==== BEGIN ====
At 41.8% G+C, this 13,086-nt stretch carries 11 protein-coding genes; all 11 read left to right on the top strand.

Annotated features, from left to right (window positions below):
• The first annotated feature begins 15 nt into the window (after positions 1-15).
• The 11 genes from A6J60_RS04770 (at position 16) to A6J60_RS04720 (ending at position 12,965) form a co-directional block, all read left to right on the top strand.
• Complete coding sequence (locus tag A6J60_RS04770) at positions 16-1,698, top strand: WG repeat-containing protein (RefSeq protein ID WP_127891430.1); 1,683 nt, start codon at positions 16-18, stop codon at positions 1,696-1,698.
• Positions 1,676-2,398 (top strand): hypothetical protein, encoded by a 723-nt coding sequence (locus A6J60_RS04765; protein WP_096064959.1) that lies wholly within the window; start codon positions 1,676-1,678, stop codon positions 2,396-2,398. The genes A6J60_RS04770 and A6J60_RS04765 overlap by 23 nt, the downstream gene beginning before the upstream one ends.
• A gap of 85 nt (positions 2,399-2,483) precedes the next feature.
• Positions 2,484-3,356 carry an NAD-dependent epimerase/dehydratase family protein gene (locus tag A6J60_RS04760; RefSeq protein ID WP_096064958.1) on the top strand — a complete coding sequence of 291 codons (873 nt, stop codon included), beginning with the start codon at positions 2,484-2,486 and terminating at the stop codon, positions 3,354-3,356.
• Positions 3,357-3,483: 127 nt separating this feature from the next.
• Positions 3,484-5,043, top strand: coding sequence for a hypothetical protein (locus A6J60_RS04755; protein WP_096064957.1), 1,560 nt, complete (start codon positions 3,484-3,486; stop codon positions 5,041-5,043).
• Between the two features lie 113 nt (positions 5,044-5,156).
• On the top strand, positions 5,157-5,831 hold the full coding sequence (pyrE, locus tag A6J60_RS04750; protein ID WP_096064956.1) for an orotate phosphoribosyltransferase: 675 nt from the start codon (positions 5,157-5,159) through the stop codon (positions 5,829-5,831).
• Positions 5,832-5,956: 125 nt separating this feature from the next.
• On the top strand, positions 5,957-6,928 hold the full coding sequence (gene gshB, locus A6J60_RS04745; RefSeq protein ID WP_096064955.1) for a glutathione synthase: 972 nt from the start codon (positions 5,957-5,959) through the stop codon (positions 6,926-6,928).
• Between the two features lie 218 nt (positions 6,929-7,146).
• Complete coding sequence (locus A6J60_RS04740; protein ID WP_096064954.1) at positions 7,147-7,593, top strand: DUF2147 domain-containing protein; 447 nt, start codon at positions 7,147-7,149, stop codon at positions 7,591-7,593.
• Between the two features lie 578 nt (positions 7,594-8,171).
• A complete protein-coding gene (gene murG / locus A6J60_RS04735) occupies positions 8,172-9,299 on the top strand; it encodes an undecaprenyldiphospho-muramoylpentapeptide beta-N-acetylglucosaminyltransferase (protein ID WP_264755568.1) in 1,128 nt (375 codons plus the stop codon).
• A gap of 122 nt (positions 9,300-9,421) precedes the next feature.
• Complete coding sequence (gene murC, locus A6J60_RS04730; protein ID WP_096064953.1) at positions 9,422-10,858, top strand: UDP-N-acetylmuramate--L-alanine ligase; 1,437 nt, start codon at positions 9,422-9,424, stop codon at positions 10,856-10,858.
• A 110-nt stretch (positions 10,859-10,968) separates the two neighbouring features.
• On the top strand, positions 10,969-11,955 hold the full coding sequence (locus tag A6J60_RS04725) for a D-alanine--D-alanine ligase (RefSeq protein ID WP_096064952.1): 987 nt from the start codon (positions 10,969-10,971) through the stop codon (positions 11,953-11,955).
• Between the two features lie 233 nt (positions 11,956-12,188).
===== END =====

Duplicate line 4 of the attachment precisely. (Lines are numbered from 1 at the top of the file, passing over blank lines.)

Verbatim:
• The 11 genes from A6J60_RS04770 (at position 16) to A6J60_RS04720 (ending at position 12,965) form a co-directional block, all read left to right on the top strand.